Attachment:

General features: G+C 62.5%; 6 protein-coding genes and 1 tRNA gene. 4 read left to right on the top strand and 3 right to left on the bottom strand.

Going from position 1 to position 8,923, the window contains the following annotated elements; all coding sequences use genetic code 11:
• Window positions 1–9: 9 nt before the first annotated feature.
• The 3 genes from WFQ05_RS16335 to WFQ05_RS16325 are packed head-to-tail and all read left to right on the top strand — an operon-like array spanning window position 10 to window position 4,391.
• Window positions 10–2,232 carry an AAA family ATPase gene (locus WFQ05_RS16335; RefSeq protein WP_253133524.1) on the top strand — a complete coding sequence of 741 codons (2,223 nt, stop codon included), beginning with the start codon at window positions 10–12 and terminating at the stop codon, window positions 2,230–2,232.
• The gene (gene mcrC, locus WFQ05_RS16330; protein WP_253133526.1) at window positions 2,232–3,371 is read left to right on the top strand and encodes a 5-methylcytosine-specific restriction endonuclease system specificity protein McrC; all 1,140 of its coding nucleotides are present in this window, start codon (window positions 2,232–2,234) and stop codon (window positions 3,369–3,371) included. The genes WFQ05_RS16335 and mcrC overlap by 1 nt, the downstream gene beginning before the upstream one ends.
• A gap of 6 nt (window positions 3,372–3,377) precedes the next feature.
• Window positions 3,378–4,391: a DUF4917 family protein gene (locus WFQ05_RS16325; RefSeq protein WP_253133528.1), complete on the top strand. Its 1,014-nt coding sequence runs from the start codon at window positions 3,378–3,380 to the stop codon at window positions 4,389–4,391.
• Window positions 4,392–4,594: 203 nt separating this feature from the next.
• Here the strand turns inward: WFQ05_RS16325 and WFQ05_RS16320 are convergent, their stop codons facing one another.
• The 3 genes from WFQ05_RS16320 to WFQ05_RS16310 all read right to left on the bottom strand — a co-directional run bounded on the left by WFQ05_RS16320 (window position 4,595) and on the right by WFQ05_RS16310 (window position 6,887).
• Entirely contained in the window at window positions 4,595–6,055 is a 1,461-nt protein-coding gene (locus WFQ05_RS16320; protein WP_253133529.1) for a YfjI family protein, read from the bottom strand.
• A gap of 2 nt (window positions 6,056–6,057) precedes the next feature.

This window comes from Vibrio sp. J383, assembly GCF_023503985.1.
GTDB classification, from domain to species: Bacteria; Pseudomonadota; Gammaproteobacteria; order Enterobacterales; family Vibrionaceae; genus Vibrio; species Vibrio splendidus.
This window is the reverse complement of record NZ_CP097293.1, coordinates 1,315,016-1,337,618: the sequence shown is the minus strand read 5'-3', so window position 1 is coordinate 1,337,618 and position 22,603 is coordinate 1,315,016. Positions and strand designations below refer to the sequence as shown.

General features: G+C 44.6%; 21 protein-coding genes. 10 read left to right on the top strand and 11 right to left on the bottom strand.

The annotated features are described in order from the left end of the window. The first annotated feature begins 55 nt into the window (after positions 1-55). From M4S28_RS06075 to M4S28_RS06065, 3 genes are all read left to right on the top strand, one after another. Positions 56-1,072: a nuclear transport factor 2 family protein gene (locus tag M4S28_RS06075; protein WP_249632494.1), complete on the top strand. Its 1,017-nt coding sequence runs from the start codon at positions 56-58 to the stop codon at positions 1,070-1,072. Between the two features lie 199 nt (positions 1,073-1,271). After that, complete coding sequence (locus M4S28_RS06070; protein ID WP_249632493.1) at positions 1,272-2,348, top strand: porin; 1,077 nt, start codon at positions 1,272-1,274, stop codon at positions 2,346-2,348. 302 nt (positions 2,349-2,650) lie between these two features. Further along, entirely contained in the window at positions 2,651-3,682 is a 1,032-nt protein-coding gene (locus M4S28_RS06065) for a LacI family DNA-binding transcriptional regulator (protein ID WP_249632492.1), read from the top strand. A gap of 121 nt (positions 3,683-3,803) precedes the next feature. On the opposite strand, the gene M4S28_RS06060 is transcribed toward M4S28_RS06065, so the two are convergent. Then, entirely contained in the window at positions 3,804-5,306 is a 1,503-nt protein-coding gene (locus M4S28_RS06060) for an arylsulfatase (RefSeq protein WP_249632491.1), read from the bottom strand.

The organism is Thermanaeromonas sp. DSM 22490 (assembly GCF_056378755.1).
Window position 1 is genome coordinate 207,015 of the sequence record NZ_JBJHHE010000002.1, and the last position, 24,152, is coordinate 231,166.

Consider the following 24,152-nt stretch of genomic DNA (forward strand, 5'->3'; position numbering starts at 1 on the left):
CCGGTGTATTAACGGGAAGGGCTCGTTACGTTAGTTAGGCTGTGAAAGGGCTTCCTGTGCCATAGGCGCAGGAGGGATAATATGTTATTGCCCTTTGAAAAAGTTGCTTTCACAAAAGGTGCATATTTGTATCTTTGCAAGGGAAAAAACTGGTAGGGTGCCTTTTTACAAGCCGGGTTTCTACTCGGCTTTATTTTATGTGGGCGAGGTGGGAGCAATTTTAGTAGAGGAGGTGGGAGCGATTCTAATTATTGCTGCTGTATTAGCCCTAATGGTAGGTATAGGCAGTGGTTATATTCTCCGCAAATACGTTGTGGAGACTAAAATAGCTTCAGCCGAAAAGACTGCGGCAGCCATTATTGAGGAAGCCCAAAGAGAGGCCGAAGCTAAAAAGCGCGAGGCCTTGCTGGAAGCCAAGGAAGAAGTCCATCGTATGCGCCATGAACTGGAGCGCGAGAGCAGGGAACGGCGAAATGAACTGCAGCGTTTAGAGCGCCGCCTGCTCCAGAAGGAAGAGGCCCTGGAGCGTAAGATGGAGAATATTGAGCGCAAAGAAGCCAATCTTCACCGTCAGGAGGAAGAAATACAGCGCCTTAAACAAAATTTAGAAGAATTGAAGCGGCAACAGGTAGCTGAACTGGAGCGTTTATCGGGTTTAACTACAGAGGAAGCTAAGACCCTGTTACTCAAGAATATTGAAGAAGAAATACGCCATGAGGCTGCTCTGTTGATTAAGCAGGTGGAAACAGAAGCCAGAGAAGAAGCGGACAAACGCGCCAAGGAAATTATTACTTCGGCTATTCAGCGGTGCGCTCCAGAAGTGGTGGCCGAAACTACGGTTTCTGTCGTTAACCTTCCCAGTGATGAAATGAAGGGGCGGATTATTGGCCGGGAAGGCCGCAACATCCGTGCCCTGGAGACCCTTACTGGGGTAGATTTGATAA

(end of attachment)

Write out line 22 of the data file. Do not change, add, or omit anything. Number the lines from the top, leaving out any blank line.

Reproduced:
CCGGTGTATTAACGGGAAGGGCTCGTTACGTTAGTTAGGCTGTGAAAGGGCTTCCTGTGCCATAGGCGCAGGAGGGATAATATGTTATTGCCCTTTGAAAAAGTTGCTTTCACAAAAGGTGCATATTTGTATCTTTGCAAGGGAAAAAACTGGTAGGGTGCCTTTTTACAAGCCGGGTTTCTACTCGGCTTTATTTTATGTGGGCGAGGTGGGAGCAATTTTAGTAGAGGAGGTGGGAGCGATTCTAATTATTGCTGCTGTATTAGCCCTAATGGTAGGTATAGGCAGTGGTTATATTCTCCGCAAATACGTTGTGGAGACTAAAATAGCTTCAGCCGAAAAGACTGCGGCAGCCATTATTGAGGAAGCCCAAAGAGAGGCCGAAGCTAAAAAGCGCGAGGCCTTGCTGGAAGCCAAGGAAGAAGTCCATCGTATGCGCCATGAACTGGAGCGCGAGAGCAGGGAACGGCGAAATGAACTGCAGCGTTTAGAGCGCCGCCTGCTCCAGAAGGAAGAGGCCCTGGAGCGTAAGATGGAGAATATTGAGCGCAAAGAAGCCAATCTTCACCGTCAGGAGGAAGAAATACAGCGCCTTAAACAAAATTTAGAAGAATTGAAGCGGCAACAGGTAGCTGAACTGGAGCGTTTATCGGGTTTAACTACAGAGGAAGCTAAGACCCTGTTACTCAAGAATATTGAAGAAGAAATACGCCATGAGGCTGCTCTGTTGATTAAGCAGGTGGAAACAGAAGCCAGAGAAGAAGCGGACAAACGCGCCAAGGAAATTATTACTTCGGCTATTCAGCGGTGCGCTCCAGAAGTGGTGGCCGAAACTACGGTTTCTGTCGTTAACCTTCCCAGTGATGAAATGAAGGGGCGGATTATTGGCCGGGAAGGCCGCAACATCCGTGCCCTGGAGACCCTTACTGGGGTAGATTTGATAA